North Port swimmer Michael Sickels had plenty of pressure heading into the final meet of his high school career.
It was his second trip to the state meet, but the upper-level competition was only part of his challenge.
Sickels, who at that point had no college offers, also knew that this was his opportunity to impress the college scouts who were going to be in the stands watching him compete.
“It was a little bit more pressure than some of the other kids,” Sickels said. “The competition is already so intense. You’re swimming with some of the best swimmers in the nation. It was a lot.”
Sickels qualified in the 100 backstroke. He knew it was his final time swimming as a member of the North Port program and had the goal of reaching the podium for the first time. He finished 11th as a junior.
He accomplished his goal by finishing seventh with a school record time of 51.6 seconds.
“Throughout training, that was on my mind,” Sickels said. “When I got on the podium, it was the best feeling in the world. Definitely my favorite memory.”
That finish caught the attention of the coaches at Lynn University, who invited him for a visit the school. Sickels said he felt right at pk彩票 at the Boca Raton campus, signing on to swim as a Fighting Knight.
It was a decision that capped a four-year career with the Bobcats, helping to build that program and leave a lasting legacy far beyond his records and achievements.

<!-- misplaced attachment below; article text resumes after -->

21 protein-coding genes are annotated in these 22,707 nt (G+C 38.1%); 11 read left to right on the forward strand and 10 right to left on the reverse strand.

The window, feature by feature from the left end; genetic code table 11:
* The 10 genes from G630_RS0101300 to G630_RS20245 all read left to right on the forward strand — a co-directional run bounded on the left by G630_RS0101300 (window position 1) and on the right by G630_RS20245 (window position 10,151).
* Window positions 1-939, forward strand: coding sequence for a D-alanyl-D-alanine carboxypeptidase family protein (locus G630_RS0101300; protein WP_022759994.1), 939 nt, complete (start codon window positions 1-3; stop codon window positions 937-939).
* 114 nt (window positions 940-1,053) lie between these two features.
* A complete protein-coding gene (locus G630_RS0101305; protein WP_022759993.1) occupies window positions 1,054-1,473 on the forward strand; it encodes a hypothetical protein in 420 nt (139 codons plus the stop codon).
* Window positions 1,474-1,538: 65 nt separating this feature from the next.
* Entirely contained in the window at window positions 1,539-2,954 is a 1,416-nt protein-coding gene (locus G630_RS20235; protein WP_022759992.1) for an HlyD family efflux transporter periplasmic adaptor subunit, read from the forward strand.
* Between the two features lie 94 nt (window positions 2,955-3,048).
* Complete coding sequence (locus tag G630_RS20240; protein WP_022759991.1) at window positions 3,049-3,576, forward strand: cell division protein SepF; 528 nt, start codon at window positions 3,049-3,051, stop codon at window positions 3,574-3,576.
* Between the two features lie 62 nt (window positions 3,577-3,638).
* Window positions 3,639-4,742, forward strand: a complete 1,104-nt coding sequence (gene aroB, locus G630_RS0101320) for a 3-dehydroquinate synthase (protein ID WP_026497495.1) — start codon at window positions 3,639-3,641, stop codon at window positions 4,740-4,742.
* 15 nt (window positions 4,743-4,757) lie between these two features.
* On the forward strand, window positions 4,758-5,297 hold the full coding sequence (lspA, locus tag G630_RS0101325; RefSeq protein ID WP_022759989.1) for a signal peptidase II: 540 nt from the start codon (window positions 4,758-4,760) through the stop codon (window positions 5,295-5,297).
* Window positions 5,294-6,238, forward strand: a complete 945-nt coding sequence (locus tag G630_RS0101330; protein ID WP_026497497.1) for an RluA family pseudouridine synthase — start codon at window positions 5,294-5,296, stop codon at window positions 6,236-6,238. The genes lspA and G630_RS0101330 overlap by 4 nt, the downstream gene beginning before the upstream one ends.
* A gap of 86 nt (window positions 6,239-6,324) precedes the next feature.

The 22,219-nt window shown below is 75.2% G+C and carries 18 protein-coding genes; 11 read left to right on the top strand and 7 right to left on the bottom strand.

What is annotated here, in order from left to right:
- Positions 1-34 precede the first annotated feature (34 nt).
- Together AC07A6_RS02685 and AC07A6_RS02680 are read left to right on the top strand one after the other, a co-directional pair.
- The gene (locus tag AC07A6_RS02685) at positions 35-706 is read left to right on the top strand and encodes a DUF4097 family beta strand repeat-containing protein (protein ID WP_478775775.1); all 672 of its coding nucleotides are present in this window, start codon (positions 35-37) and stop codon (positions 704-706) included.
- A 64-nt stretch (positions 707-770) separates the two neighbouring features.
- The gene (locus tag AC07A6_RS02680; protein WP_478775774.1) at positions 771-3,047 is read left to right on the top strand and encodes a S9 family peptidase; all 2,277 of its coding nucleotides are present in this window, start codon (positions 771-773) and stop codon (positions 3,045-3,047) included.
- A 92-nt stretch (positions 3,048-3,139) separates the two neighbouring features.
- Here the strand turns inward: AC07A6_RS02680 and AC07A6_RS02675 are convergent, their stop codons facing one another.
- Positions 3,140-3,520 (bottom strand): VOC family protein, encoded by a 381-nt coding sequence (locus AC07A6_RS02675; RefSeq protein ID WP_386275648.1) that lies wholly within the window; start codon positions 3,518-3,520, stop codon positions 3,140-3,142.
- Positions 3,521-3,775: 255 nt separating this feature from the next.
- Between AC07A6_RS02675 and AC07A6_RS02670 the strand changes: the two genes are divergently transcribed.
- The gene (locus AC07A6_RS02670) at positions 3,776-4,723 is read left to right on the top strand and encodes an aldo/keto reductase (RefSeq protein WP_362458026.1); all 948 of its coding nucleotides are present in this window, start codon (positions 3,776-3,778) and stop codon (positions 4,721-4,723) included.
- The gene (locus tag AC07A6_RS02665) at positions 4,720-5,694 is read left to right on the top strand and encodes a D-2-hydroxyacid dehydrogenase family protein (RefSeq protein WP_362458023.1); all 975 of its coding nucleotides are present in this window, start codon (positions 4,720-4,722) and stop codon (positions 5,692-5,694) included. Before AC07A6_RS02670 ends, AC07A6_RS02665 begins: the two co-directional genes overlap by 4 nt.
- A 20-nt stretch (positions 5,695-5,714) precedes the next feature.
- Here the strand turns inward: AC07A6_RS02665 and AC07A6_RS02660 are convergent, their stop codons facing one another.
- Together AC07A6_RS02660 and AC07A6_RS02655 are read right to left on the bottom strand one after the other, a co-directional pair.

“Mike was a great inspiration for the rest of the team,” North Port coach Paul Maglicane said. “He set his goals high, stayed focused, and achieved them, all the while keeping a positive attitude.”
The program has continued to grow and reached a major milestone this year with the opening of the North Port Aquatic Center across the street from the school. Prior to that, the team shuttled to the Venice YMCA to practice.
“When I started as a freshman, a lot of people didn’t even know North Port had a swim team,” Sickels said. “The new pool has definitely helped turn heads and make people more interested in swimming. Even with me and the other seniors leaving, I think they’ll be just fine.”
He said the pride he that took in pushing his teammates and his desire to make his parents proud were driving factors during his swim career.
That and his love for the sport.
That’s what helps him wake up in the dark hours before school to practice and condition in one of the harder sports to prepare for. It’s also what will keep driving him at the collegiate level.
“Swimming is one of those sports where you have to do it every single day to be good at it,” Sickels said. “It’s brutal, it’s very difficult. You have to be in really good shape to be able to swim for 2 1/2 hours. But I fell in love with swimming a long time ago and have been swimming for a long time and I still love it.”